Current funding is not fixing the problem. A business as usual approach to traffic gridlock is hurting our economic competitiveness and livability. Business Leaders calls most urgently for a return to a needs-based funding formula, so that regions like northeastern Illinois - with its rapidly growing population of transit users, aging and clogged highway network, and position as the hub of the intermodal freight industry - get the help they need to give people transportation choices and make traffic flow more smoothly.
The opportunity to address these issues is now! Business Leaders' consensus agenda is contained in a document entitled, Getting the Chicago Region Moving: A Coordinated Agenda for the Federal Transportation Debate (see http://www.metroplanning.org/resources/images/blt tea report.pdf) and makes the following specific funding recommendations:
· Highways: At the crossroads of the nation, northeastern Illinois' highway system is critical to its economic prosperity, but 80 percent of that system is over 30 years old. The 2003 bill should re-evaluate the federal funding structure, which shortchanges densely populated areas, so that it places greater value on projects of national significance;
· Transit: The Chicago region boasts the second largest transit network in the nation. As Chicago's Loop requires expanded transit options to support its growth and suburbs with dramatic population growth look for better solutions to traffic congestion, funding for transit projects must be increased for both rehabilitation and expansion;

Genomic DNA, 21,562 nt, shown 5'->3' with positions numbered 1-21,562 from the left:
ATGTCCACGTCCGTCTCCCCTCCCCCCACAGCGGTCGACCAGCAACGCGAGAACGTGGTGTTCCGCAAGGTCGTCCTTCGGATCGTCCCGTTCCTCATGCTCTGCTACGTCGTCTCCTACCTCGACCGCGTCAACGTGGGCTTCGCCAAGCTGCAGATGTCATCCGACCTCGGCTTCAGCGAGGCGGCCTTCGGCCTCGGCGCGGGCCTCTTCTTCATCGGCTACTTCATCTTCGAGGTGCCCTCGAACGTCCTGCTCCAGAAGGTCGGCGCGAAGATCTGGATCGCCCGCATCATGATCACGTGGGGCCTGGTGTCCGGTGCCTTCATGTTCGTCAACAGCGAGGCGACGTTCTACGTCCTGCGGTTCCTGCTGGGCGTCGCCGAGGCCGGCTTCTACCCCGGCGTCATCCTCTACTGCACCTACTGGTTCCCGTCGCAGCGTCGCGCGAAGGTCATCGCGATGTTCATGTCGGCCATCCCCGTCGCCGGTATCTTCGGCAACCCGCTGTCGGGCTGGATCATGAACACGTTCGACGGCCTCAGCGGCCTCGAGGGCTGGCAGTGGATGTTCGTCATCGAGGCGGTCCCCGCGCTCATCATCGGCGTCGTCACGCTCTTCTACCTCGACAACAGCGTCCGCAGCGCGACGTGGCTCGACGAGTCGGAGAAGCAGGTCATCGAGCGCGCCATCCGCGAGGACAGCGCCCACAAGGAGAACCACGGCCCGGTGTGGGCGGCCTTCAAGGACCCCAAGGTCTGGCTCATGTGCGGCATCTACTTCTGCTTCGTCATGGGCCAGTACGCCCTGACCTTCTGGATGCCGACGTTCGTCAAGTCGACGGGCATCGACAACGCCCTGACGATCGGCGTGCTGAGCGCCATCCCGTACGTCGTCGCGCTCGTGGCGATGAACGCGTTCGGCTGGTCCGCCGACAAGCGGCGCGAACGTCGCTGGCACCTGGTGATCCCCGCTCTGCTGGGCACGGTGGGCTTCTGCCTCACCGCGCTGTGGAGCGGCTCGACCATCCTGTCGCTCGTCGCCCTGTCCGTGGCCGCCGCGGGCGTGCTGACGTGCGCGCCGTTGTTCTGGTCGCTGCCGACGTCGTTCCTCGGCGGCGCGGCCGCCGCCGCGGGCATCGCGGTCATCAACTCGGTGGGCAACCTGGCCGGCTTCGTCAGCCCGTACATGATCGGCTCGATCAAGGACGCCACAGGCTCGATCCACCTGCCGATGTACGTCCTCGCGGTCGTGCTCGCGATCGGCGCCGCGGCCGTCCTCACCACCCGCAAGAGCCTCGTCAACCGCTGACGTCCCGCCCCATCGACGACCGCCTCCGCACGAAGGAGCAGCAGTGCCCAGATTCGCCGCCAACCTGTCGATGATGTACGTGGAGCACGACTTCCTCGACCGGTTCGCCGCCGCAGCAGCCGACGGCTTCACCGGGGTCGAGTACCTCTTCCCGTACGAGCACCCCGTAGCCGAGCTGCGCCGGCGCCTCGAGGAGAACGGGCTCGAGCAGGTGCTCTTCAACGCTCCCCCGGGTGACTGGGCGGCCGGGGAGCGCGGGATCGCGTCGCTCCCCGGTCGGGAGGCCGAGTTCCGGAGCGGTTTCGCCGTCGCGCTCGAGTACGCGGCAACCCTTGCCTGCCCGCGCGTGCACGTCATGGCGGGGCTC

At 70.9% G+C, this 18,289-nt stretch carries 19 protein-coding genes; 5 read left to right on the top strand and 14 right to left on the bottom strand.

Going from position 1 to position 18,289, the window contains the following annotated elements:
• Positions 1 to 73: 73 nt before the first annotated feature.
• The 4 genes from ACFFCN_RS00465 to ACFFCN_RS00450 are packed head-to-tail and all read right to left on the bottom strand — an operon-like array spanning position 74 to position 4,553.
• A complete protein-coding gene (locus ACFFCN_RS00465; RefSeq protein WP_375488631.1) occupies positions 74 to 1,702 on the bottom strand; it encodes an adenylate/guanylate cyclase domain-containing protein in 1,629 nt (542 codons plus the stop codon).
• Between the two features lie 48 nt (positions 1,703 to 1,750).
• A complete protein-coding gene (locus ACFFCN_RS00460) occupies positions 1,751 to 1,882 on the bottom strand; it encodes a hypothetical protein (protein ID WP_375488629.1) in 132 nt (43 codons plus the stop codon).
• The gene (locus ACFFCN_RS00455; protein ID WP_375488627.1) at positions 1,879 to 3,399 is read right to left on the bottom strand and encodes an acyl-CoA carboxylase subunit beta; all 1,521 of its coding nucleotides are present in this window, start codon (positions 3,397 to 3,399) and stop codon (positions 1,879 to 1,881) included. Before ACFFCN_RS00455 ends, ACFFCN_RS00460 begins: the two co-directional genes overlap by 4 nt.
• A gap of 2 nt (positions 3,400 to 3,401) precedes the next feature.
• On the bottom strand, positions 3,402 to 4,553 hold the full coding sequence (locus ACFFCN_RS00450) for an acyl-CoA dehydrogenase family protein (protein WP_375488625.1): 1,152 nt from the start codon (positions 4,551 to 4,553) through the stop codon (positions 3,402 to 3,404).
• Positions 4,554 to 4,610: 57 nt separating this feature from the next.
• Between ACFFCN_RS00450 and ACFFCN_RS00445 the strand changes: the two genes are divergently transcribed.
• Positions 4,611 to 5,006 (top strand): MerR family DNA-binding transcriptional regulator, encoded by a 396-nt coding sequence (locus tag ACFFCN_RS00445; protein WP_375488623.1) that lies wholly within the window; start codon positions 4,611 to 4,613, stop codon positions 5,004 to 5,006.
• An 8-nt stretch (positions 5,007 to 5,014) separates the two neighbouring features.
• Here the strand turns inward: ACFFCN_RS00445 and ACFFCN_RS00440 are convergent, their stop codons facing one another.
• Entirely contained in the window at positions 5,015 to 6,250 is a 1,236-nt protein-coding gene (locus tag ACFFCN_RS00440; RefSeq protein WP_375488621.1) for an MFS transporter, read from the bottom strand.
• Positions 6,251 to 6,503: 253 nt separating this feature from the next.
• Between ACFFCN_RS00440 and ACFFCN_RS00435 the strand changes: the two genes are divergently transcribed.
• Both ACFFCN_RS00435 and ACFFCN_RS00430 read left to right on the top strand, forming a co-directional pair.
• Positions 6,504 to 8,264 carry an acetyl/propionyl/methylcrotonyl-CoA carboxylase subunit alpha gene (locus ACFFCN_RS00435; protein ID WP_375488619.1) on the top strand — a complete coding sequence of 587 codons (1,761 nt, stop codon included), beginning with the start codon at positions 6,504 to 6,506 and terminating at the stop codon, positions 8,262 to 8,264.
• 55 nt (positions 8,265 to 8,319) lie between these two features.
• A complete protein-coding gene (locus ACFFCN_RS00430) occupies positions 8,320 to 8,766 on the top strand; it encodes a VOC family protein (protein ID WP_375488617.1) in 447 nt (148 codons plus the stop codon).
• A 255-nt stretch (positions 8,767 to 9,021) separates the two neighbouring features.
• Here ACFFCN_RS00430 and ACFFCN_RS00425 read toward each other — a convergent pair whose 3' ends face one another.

· Freight: The Chicago region is the world's third largest intermodal port, but our outdated railyards and highways are not equipped for ever-expanding volumes of freight traffic. The inadequacies of Chicago's freight network have slowed the movement of freight traffic across the region to less than 15 m.p.h. Freight infrastructure improvements must be added to the next legislation, with funding expanded and directed toward increased track and yard capacity, grade crossing separations and joint-use corridors with broad, public benefits.
· Land Use: All transportation projects should be evaluated within the framework of a regional land-use plan, to maximize the impact of limited resources and improve air and water quality.
Business Leaders for Transportation recognizes that the metropolitan Chicago region has complex infrastructure needs. With the federal transportation package due to expire on Sept. 30, 2003, we must build on the foundation laid by prior transportation bills to meet the continuing needs of transit, freight and roadways in northeastern Illinois and to provide a truly multi-modal transportation system.
The reauthorization of TEA-21 must take a closer look at the surface transportation issues that plague metropolitan Chicago. Our region must have meaningful input to ensure that the transportation infrastructure needs of this critical national crossroads area are met. The next bill must be based on policies that coordinate land-use and transportation planning; promote transportation alternatives and encourage people to live near employment centers; improve and enhance our overall quality of life; and support the growth of our economy.